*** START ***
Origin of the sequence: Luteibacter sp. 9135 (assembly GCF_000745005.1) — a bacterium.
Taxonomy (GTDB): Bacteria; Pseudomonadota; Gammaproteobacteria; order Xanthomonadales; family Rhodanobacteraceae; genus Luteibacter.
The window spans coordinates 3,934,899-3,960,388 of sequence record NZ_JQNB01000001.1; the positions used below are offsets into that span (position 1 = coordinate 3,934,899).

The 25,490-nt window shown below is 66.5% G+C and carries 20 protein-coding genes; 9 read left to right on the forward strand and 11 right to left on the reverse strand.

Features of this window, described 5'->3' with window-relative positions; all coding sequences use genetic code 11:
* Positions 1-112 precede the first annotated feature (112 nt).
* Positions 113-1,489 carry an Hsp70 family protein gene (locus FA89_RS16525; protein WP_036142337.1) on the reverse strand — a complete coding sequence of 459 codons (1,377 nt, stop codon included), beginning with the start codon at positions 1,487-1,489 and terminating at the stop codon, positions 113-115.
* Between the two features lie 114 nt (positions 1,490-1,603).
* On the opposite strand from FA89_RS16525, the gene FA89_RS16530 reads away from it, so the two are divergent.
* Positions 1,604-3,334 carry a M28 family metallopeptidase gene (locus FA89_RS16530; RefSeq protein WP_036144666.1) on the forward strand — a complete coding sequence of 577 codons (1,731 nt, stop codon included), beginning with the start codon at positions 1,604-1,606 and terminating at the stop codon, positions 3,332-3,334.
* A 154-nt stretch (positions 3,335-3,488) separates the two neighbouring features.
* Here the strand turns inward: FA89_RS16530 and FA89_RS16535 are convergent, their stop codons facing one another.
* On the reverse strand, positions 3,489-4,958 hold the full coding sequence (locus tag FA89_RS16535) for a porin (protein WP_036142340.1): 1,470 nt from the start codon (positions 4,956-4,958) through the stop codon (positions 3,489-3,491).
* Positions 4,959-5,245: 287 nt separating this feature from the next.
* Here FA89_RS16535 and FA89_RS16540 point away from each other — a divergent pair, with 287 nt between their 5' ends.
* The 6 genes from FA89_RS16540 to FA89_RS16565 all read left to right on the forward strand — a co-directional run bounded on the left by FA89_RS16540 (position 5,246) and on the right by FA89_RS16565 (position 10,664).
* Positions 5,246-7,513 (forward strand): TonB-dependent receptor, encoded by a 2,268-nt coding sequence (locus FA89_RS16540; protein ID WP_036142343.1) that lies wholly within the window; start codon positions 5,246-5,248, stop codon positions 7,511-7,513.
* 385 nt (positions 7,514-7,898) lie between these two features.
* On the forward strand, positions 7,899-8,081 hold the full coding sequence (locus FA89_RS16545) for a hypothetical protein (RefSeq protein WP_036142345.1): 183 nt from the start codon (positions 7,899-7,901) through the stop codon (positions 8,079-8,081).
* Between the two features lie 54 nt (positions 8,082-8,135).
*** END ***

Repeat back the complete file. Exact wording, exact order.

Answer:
Origin of the sequence: Luteibacter sp. 9135 (assembly GCF_000745005.1) — a bacterium.
Taxonomy (GTDB): Bacteria; Pseudomonadota; Gammaproteobacteria; order Xanthomonadales; family Rhodanobacteraceae; genus Luteibacter.
The window spans coordinates 3,934,899-3,960,388 of sequence record NZ_JQNB01000001.1; the positions used below are offsets into that span (position 1 = coordinate 3,934,899).

The 25,490-nt window shown below is 66.5% G+C and carries 20 protein-coding genes; 9 read left to right on the forward strand and 11 right to left on the reverse strand.

Features of this window, described 5'->3' with window-relative positions; all coding sequences use genetic code 11:
* Positions 1-112 precede the first annotated feature (112 nt).
* Positions 113-1,489 carry an Hsp70 family protein gene (locus FA89_RS16525; protein WP_036142337.1) on the reverse strand — a complete coding sequence of 459 codons (1,377 nt, stop codon included), beginning with the start codon at positions 1,487-1,489 and terminating at the stop codon, positions 113-115.
* Between the two features lie 114 nt (positions 1,490-1,603).
* On the opposite strand from FA89_RS16525, the gene FA89_RS16530 reads away from it, so the two are divergent.
* Positions 1,604-3,334 carry a M28 family metallopeptidase gene (locus FA89_RS16530; RefSeq protein WP_036144666.1) on the forward strand — a complete coding sequence of 577 codons (1,731 nt, stop codon included), beginning with the start codon at positions 1,604-1,606 and terminating at the stop codon, positions 3,332-3,334.
* A 154-nt stretch (positions 3,335-3,488) separates the two neighbouring features.
* Here the strand turns inward: FA89_RS16530 and FA89_RS16535 are convergent, their stop codons facing one another.
* On the reverse strand, positions 3,489-4,958 hold the full coding sequence (locus tag FA89_RS16535) for a porin (protein WP_036142340.1): 1,470 nt from the start codon (positions 4,956-4,958) through the stop codon (positions 3,489-3,491).
* Positions 4,959-5,245: 287 nt separating this feature from the next.
* Here FA89_RS16535 and FA89_RS16540 point away from each other — a divergent pair, with 287 nt between their 5' ends.
* The 6 genes from FA89_RS16540 to FA89_RS16565 all read left to right on the forward strand — a co-directional run bounded on the left by FA89_RS16540 (position 5,246) and on the right by FA89_RS16565 (position 10,664).
* Positions 5,246-7,513 (forward strand): TonB-dependent receptor, encoded by a 2,268-nt coding sequence (locus FA89_RS16540; protein ID WP_036142343.1) that lies wholly within the window; start codon positions 5,246-5,248, stop codon positions 7,511-7,513.
* 385 nt (positions 7,514-7,898) lie between these two features.
* On the forward strand, positions 7,899-8,081 hold the full coding sequence (locus FA89_RS16545) for a hypothetical protein (RefSeq protein WP_036142345.1): 183 nt from the start codon (positions 7,899-7,901) through the stop codon (positions 8,079-8,081).
* Between the two features lie 54 nt (positions 8,082-8,135).